Notes on Haggai 2:1-9, Haggai's second message
by Jonathan Spurlock
(Holts Summit, MO)
Haggai 2:1, KJV: In the seventh month, in the one and twentieth day of the month, came the word of the LORD by the prophet Haggai, saying,
This second message was probably given in the same year as the first message, or the second year of Darius (1:1), but about seven weeks later. This would be the seventh month of the Hebrew lunar calendar, seven months after the first month, when Passover was celebrated (Exodus 12), corresponding to roughly mid-October to mid-November in the Julian calendar.
2 Speak now to Zerubbabel the son of Shealtiel, governor of Judah, and to Joshua the son of Josedech, the high priest, and to the residue of the people, saying,
Zerubbabel and Joshua were also the two men whom Haggai was told to speak to. This time the LORD also adds the “residue of the people”, perhaps because the “remnant of the people (1:12)” obeyed and feared the LORD.
3 Who is left among you that saw this house in her first glory? and how do ye see it now? is it not in your eyes in comparison of it as nothing?
This implies there were a number of the people who still remembered the Temple of Solomon. The Book of Ezra gives a list of people, mostly men, who returned to Jerusalem after the 70-year exile to Babylon and, later, Persia was completed. The average age of these senior returnees would have had to be around 80, allowing for even youth to remember the glory of the original Temple before taken captive.
This message through Haggai may be a parallel passage to Ezra 3, describing how the different groups of people reacted when the foundation for the new temple was completed: some could not tell if there was a sound of joy or of weeping when they saw the new foundation.
4 Yet now be strong, O Zerubbabel, saith the LORD; and be strong, O Joshua, son of Josedech, the high priest; and be strong, all ye people of the land, saith the LORD, and work: for I am with you, saith the LORD of hosts:
The LORD says three times in this verse that the people addressed should be strong. This is almost a repetition of His command to Joshua, son of Nun and Moses’ successor in Joshua 1:6, 7, and 9.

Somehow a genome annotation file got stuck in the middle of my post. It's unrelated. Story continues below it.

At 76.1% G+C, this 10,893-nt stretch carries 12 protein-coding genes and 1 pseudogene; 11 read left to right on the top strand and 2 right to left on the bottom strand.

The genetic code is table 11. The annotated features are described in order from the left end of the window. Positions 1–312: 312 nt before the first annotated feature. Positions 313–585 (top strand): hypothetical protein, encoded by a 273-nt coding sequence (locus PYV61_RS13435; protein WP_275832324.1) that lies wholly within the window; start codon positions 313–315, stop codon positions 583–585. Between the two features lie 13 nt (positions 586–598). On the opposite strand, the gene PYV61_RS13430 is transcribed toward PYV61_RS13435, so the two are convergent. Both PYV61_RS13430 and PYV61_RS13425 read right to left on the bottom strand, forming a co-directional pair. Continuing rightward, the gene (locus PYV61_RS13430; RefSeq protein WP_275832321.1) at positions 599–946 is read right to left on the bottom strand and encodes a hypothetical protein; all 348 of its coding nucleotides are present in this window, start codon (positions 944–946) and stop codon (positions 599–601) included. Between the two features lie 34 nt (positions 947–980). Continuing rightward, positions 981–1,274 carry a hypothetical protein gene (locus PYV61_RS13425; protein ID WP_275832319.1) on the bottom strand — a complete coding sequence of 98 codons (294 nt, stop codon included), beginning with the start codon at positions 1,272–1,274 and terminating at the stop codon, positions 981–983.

Then the LORD commands them to “work” but reminded them that He was with them. These days, as in those days, people, even genuine believers, profit from assurances like this.
5 According to the word that I covenanted with you when ye came out of Egypt, so my spirit remaineth among you: fear ye not.
The direct reference to this “word” that the LORD had “covenanted with” Israel is not certain. Haggai may be referring to the encounter at Mount Sinai (Exodus 19 and following) when the LORD spoke to the entire nation of Israel. He closes this verse by saying one of the many “fear nots” in the Scriptures.
6 For thus saith the LORD of hosts; Yet once, it is a little while, and I will shake the heavens, and the earth, and the sea, and the dry land;
None of this happened during Haggai’s lifetime, as far as is known, but there are prophecies of this very thing yet unfulfilled. Jesus Himself mentioned, or at least alluded, to this in the Olivet Discourse (Matthew 24-25, Luke 21:5-36).
7 And I will shake all nations, and the desire of all nations shall come: and I will fill this house with glory, saith the LORD of hosts.
This seems to be a prophecy of the coming Messiah. Note the order: first, the LORD of hosts will shake the heavens, earth, sea, dry land, and finally all nations; then the “desire of all nations” shall come. Verses 6 and 7 might be a recap of Daniel 2 and 7, where he saw the coming kingdom, the stone cut out without hands, and other things,
The final thing to happen is that the LORD of hosts would “fill this house with glory”. That never happened, neither here nor in Herod’s temple—there is no mention of God’s glory appearing in the Temple in the New Testament—but this could refer to the Millennial Temple in Ezekiel 40-48.
8 The silver is mine, and the gold is mine, saith the LORD of hosts.
These two metals are mentioned many times in the Bible. Abraham used silver to pay for the cave of Machpelah (Genesis 23). The Israelites gave an incredible amount of gold and silver plus other things to help build the Tabernacle (compare Exodus 35:1-29 with 36:4-7). Other uses are mentioned here and there, from overlaying parts of the Tabernacle and first Temple to Solomon’s drinking vessels (all were of gold, as silver seemed to be relatively worthless, see 1 Kings 10:21).
But what the people needed to remember, and Haggai was given this message to tell them, was that the LORD of hosts owned all the silver and gold. Even so, it is not clear why this verse is in this location.
9 The glory of this latter house shall be greater than of the former, saith the LORD of hosts: and in this place will I give peace, saith the LORD of hosts.
In Ezra 3, the older people who had returned from the Exile had indeed remembered the glory of Solomon’s Temple and wept when they saw the foundation of this post-Exilic temple being laid. The younger people rejoiced. Yet there was no mention of the Glory of the LORD returning to this temple so it is likely the LORD of Hosts is speaking of a temple still in the (distant?) future.
Then there is the promise of peace. This has not happened in hundreds of years, and it is doubtful and peace engineered or arranged by humans will ever last for any significant period of time until the Prince of Peace returns. According to this verse, peace will begin at this new Temple. May that day come quickly!
Here ends the second message from the LORD through Haggai to the designated audience. There is no description of how the people responded to this message. The third message begins in the next verse.
Scripture quotations taken from the King James Version of the Bible (KJV).